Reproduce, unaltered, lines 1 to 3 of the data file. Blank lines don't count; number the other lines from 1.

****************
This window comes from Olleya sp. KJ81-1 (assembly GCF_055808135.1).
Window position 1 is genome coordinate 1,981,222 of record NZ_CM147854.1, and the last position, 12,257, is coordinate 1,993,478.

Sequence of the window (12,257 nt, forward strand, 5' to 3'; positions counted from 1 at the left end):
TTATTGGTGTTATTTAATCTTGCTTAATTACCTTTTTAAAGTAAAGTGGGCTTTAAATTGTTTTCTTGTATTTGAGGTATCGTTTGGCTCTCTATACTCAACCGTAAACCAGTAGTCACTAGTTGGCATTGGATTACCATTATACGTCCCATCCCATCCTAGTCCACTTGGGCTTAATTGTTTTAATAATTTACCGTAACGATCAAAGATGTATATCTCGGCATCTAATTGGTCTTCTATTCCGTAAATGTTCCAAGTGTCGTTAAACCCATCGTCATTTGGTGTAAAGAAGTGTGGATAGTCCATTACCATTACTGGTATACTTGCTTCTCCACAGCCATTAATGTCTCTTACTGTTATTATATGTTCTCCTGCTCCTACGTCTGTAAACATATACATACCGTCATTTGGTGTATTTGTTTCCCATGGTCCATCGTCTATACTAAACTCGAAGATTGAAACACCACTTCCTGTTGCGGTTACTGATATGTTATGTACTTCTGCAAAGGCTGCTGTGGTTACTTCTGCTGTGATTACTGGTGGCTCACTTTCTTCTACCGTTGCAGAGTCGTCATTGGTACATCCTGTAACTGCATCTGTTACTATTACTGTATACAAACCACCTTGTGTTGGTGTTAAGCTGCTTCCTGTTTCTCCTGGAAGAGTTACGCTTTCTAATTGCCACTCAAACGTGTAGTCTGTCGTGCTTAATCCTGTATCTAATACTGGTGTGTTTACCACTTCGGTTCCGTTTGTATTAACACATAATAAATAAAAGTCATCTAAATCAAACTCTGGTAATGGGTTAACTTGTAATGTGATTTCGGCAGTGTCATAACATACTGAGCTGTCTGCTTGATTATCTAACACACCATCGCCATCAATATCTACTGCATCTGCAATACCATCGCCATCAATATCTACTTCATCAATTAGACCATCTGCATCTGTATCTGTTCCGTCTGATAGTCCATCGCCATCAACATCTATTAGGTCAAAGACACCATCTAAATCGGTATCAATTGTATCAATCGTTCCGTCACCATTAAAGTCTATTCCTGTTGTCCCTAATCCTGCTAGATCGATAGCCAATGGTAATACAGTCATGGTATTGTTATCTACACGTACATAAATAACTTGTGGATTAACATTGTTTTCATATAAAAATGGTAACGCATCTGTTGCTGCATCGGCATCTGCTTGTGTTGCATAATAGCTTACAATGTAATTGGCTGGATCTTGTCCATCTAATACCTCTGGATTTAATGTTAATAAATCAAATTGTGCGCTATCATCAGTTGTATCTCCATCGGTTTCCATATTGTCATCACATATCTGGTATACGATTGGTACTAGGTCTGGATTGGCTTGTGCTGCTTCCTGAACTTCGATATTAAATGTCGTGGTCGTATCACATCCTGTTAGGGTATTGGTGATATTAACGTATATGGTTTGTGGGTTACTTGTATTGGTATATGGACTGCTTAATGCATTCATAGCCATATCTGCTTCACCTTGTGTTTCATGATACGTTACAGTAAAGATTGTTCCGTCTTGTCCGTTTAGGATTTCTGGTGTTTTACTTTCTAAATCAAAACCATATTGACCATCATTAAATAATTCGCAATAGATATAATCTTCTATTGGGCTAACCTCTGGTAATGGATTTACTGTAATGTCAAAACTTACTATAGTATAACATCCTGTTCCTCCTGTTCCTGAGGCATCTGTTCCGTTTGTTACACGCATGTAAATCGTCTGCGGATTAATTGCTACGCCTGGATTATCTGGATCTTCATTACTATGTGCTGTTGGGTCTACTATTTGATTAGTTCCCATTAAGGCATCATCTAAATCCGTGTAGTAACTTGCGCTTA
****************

This window comes from Olleya sp. KJ81-1 (assembly GCF_055808135.1).
Window position 1 is genome coordinate 1,981,222 of record NZ_CM147854.1, and the last position, 12,257, is coordinate 1,993,478.

Sequence of the window (12,257 nt, forward strand, 5' to 3'; positions counted from 1 at the left end):